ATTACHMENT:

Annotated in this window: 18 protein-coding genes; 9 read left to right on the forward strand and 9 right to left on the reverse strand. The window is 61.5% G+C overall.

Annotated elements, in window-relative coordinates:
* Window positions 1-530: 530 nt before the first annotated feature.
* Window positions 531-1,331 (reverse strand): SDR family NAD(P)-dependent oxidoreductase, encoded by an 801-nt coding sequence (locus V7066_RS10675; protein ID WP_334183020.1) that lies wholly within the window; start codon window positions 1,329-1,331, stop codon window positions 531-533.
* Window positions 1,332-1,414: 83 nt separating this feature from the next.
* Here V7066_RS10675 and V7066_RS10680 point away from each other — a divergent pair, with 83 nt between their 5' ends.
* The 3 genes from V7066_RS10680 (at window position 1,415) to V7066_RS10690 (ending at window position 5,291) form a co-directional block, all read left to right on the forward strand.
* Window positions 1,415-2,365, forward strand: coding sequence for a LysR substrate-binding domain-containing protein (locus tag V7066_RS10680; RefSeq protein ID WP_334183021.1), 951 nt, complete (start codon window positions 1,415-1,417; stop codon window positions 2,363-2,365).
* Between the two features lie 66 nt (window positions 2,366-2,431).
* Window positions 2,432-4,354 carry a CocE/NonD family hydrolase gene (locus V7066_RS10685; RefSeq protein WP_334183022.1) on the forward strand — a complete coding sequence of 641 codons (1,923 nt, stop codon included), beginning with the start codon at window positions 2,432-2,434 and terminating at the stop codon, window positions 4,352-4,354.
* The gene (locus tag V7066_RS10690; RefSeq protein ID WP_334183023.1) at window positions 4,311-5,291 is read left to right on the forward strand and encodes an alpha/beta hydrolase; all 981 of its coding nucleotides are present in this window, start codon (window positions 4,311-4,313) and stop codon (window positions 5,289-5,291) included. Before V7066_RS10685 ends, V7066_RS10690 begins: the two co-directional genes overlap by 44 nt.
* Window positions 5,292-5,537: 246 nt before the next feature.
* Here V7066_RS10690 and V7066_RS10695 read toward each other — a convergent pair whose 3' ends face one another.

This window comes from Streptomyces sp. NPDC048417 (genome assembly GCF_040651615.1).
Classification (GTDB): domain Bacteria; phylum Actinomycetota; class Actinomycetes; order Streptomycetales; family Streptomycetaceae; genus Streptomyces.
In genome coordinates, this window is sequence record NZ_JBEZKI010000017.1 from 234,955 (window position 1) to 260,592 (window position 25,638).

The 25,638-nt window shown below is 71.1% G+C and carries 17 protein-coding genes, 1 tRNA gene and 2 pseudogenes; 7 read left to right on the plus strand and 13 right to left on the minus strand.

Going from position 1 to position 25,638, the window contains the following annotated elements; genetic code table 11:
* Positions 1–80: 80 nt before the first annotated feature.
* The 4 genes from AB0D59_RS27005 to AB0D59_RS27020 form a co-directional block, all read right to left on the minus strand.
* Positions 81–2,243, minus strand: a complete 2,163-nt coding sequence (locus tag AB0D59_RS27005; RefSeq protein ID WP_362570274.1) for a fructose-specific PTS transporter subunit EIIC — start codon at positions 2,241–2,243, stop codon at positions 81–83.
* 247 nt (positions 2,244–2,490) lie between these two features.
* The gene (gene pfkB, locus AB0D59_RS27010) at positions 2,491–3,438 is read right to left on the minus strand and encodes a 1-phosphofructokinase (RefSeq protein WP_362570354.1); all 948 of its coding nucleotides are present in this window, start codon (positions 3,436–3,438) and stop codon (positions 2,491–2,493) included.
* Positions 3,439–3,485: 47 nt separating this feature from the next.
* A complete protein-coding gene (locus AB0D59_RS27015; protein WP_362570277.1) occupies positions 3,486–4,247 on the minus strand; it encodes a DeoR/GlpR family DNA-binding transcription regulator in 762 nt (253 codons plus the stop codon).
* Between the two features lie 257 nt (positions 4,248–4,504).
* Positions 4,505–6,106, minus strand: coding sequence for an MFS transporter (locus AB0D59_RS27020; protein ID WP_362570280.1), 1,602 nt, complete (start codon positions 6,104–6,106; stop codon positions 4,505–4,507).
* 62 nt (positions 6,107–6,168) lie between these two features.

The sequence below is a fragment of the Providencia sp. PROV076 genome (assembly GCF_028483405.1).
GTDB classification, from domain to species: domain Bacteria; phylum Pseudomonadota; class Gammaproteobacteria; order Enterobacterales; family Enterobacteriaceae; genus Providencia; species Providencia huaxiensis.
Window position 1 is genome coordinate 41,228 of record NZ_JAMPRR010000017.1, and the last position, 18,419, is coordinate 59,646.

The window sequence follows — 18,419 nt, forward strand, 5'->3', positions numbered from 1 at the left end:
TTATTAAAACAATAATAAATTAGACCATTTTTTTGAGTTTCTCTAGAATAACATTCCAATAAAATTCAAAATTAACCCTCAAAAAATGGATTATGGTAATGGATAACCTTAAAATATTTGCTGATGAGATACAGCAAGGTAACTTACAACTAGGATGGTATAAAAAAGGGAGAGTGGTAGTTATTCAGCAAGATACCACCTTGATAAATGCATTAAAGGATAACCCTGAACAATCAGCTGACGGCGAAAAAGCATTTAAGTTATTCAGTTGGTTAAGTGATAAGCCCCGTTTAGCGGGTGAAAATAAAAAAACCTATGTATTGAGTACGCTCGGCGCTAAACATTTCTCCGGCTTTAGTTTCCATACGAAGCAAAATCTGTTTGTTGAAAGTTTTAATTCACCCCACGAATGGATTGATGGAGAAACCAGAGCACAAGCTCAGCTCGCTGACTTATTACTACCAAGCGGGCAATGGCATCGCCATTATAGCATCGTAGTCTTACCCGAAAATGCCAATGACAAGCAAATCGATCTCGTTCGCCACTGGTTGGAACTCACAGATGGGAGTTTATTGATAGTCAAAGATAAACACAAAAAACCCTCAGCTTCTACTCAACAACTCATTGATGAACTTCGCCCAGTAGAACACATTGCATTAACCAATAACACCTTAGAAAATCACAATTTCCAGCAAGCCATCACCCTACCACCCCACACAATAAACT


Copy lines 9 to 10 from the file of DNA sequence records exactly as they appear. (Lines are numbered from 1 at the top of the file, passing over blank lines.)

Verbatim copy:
* Between the two features lie 66 nt (window positions 2,366-2,431).
* Window positions 2,432-4,354 carry a CocE/NonD family hydrolase gene (locus V7066_RS10685; RefSeq protein WP_334183022.1) on the forward strand — a complete coding sequence of 641 codons (1,923 nt, stop codon included), beginning with the start codon at window positions 2,432-2,434 and terminating at the stop codon, window positions 4,352-4,354.